The Corner

More Zell

The Zell defenses are pouring in. Here’s one, e-mail:

“I think the `Zell was too hot’ mantra is overdone. He was not incoherent, like Al Gore or Howard Dean have been in their more excitable moments. It was extremely forceful, righteous indignation (and I stress `righteous’). What makes this different is that the facts in his speech would be just as true if they were delivered by a sober Dick Cheney. If the text of his speech were instead an op-ed in the Washington Times or even a contribution to NR, no reasonable person would think, `This is outrageous!’ Certainly, Andrew Sullivan wouldn’t be tied up in knots over it. So then, the real criticism is that his voice was harsh.

Unlike Al Gore or Howard Dean, Zell’s speech was filled with facts (John Kerry voted against X) which are very confirmable, the wild-eyed Democrat rants have usually been filled with mere assertions (George Bush’s tax cuts have ruined our economy; this Whitehouse is run by Halliburton; Bush misled us into war; etc.)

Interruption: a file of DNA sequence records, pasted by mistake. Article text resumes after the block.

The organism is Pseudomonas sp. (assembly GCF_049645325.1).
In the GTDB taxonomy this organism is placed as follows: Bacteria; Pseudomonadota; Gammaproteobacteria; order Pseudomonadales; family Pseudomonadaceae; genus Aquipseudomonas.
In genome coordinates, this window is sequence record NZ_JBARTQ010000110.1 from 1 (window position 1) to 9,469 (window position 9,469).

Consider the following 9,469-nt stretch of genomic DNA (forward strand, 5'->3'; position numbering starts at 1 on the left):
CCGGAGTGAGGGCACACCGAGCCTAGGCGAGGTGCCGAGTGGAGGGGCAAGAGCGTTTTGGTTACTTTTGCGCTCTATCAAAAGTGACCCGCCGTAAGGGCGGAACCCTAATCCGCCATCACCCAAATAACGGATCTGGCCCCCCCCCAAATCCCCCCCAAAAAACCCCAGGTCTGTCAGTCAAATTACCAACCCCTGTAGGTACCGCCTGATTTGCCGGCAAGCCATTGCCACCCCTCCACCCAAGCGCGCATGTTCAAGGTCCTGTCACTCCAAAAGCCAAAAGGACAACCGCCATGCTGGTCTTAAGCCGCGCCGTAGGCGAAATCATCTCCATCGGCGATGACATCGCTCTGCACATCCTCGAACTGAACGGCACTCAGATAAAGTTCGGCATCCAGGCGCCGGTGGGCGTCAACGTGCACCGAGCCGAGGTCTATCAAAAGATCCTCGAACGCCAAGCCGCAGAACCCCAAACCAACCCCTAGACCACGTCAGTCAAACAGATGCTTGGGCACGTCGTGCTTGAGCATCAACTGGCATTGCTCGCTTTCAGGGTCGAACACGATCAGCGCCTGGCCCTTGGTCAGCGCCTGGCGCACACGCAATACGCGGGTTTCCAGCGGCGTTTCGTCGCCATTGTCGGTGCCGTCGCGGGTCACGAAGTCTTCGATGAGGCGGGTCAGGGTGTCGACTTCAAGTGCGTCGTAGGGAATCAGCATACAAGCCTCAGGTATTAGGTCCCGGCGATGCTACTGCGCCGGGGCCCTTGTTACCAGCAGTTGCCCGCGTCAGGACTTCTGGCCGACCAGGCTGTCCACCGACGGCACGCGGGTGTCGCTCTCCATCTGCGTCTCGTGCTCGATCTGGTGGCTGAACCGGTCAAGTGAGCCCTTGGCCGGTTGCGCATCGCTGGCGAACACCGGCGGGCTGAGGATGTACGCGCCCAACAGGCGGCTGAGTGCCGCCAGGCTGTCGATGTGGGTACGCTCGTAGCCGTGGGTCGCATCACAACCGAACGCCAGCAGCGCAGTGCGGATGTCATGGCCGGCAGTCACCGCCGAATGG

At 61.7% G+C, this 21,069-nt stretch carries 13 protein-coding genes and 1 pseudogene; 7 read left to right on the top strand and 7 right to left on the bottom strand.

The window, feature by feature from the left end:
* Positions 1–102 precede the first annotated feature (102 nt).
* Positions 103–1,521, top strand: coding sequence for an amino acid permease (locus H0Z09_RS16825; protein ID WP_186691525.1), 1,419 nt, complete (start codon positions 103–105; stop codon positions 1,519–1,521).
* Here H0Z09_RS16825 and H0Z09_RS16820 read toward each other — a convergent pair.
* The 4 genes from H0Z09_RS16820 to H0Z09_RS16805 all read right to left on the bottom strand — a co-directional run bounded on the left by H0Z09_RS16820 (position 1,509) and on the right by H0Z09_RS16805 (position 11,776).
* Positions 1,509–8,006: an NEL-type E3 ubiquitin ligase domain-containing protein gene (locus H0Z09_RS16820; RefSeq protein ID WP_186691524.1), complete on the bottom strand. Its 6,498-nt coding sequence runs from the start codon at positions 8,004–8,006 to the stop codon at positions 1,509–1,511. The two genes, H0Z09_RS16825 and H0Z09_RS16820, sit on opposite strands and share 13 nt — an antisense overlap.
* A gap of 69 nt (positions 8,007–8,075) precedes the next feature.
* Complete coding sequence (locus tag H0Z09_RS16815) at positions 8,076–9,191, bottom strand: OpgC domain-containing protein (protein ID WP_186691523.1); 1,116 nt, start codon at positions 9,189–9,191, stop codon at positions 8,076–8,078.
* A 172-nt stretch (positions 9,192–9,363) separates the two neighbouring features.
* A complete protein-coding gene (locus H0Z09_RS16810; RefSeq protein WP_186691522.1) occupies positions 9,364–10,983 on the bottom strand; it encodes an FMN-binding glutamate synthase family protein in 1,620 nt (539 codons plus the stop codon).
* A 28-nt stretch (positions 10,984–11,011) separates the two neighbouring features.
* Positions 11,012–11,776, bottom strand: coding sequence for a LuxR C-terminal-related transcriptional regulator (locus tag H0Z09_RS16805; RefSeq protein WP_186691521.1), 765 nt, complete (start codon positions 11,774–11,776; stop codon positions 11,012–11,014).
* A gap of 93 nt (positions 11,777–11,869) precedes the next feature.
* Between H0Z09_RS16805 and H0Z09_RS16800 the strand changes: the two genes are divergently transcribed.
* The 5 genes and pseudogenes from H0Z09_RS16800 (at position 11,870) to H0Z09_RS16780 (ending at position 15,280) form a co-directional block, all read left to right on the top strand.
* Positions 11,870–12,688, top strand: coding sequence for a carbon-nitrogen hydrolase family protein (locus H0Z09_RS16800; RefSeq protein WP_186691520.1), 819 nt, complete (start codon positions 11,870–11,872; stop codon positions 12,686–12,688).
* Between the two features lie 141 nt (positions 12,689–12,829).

The non-use of sotto voce doesn’t necessarily offend people in the heartland, where plainspoken and heated will always be preferred over nuanced pseudo-sophistication.”

ME: Good point. My reaction is still what I said in that earlier post, although I have talked to smart people today who think it’s a speech that is going to have its desired effect. Thanks for all the e-mails…

Rich Lowry is the editor of National Review. He can be reached via email: comments.lowry@nationalreview.com. 

Most Popular

Film & TV

It’s the Deep Breath before the Plunge

Warning. SPOILERS are ahead. If you don’t want to know anything about episode two of the final season of Game of Thrones, stop reading. Now. One of my favorite moments in Peter Jackson's outstanding adaptation of Lord of the Rings happened in the final movie, The Return of the King. On the eve of Mordor's ... Read More